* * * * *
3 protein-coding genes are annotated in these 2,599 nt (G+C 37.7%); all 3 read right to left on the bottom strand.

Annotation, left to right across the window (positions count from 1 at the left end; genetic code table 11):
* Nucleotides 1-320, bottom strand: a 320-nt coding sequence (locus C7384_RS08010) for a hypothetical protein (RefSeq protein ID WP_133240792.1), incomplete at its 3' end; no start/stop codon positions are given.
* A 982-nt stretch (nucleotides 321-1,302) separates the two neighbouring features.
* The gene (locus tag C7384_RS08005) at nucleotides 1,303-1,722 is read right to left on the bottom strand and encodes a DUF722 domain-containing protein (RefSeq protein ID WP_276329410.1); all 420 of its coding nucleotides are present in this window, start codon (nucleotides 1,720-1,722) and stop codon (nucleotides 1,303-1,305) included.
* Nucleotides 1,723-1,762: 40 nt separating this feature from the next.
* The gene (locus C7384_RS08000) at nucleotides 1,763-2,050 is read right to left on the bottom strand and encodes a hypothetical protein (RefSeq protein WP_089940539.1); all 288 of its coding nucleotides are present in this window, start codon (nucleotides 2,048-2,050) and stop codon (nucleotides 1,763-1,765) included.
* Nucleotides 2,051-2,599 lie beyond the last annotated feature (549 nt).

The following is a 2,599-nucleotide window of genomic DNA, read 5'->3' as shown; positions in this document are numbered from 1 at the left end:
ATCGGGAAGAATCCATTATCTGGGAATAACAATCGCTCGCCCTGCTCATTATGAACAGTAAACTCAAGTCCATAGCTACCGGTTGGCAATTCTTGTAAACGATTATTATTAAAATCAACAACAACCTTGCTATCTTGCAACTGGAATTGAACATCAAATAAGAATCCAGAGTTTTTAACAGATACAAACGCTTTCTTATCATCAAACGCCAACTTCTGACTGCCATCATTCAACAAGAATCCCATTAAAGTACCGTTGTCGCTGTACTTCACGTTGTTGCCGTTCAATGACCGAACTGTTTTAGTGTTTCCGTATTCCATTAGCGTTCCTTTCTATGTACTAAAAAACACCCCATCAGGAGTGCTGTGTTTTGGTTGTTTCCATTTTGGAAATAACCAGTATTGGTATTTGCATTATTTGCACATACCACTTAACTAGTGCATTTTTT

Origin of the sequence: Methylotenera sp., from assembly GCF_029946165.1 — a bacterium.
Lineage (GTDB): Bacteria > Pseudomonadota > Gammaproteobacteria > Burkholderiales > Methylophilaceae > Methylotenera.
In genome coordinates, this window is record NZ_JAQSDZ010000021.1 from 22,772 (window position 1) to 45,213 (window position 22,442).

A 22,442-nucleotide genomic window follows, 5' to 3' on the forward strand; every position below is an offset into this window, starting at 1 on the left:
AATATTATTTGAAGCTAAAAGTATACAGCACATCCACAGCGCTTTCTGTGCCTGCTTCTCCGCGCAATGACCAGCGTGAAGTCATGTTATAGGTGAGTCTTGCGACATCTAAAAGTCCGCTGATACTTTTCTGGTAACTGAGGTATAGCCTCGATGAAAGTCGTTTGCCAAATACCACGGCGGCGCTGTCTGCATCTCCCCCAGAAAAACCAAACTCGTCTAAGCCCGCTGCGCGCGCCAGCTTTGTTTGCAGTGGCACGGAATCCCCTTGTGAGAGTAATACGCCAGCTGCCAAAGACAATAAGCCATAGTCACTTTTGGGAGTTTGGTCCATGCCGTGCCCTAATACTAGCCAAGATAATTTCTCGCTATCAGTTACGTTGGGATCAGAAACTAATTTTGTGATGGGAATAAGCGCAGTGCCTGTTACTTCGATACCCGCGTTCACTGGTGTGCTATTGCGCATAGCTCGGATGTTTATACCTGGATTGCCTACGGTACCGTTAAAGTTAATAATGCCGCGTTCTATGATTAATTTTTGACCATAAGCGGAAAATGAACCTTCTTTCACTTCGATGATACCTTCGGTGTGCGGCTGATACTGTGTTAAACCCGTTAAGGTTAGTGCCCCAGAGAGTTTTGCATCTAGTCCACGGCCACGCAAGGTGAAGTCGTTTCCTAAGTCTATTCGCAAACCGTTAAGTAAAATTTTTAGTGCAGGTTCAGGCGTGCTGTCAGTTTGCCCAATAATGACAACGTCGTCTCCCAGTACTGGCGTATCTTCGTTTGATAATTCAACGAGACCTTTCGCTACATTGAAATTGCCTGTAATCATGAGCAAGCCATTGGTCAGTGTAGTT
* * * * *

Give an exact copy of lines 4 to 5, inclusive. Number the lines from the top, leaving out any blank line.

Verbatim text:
* A 982-nt stretch (nucleotides 321-1,302) separates the two neighbouring features.
* The gene (locus tag C7384_RS08005) at nucleotides 1,303-1,722 is read right to left on the bottom strand and encodes a DUF722 domain-containing protein (RefSeq protein ID WP_276329410.1); all 420 of its coding nucleotides are present in this window, start codon (nucleotides 1,720-1,722) and stop codon (nucleotides 1,303-1,305) included.